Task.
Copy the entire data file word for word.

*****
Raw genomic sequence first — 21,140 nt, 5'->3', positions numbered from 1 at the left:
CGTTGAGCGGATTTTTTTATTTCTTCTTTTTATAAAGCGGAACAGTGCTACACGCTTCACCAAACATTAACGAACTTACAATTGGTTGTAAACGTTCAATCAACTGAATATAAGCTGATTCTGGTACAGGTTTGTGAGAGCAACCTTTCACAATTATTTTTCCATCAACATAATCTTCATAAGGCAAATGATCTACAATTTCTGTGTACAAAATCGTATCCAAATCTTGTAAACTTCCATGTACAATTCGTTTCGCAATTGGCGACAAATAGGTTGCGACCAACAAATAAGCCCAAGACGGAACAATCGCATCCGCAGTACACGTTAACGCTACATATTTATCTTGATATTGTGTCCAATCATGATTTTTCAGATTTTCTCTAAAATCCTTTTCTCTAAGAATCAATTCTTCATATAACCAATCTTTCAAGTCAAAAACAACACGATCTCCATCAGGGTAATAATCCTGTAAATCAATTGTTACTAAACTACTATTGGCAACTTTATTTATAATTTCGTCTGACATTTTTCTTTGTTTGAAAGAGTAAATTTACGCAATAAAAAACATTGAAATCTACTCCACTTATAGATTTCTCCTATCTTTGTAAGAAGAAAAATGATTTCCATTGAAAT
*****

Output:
Raw genomic sequence first — 21,140 nt, 5'->3', positions numbered from 1 at the left:
CGTTGAGCGGATTTTTTTATTTCTTCTTTTTATAAAGCGGAACAGTGCTACACGCTTCACCAAACATTAACGAACTTACAATTGGTTGTAAACGTTCAATCAACTGAATATAAGCTGATTCTGGTACAGGTTTGTGAGAGCAACCTTTCACAATTATTTTTCCATCAACATAATCTTCATAAGGCAAATGATCTACAATTTCTGTGTACAAAATCGTATCCAAATCTTGTAAACTTCCATGTACAATTCGTTTCGCAATTGGCGACAAATAGGTTGCGACCAACAAATAAGCCCAAGACGGAACAATCGCATCCGCAGTACACGTTAACGCTACATATTTATCTTGATATTGTGTCCAATCATGATTTTTCAGATTTTCTCTAAAATCCTTTTCTCTAAGAATCAATTCTTCATATAACCAATCTTTCAAGTCAAAAACAACACGATCTCCATCAGGGTAATAATCCTGTAAATCAATTGTTACTAAACTACTATTGGCAACTTTATTTATAATTTCGTCTGACATTTTTCTTTGTTTGAAAGAGTAAATTTACGCAATAAAAAACATTGAAATCTACTCCACTTATAGATTTCTCCTATCTTTGTAAGAAGAAAAATGATTTCCATTGAAAT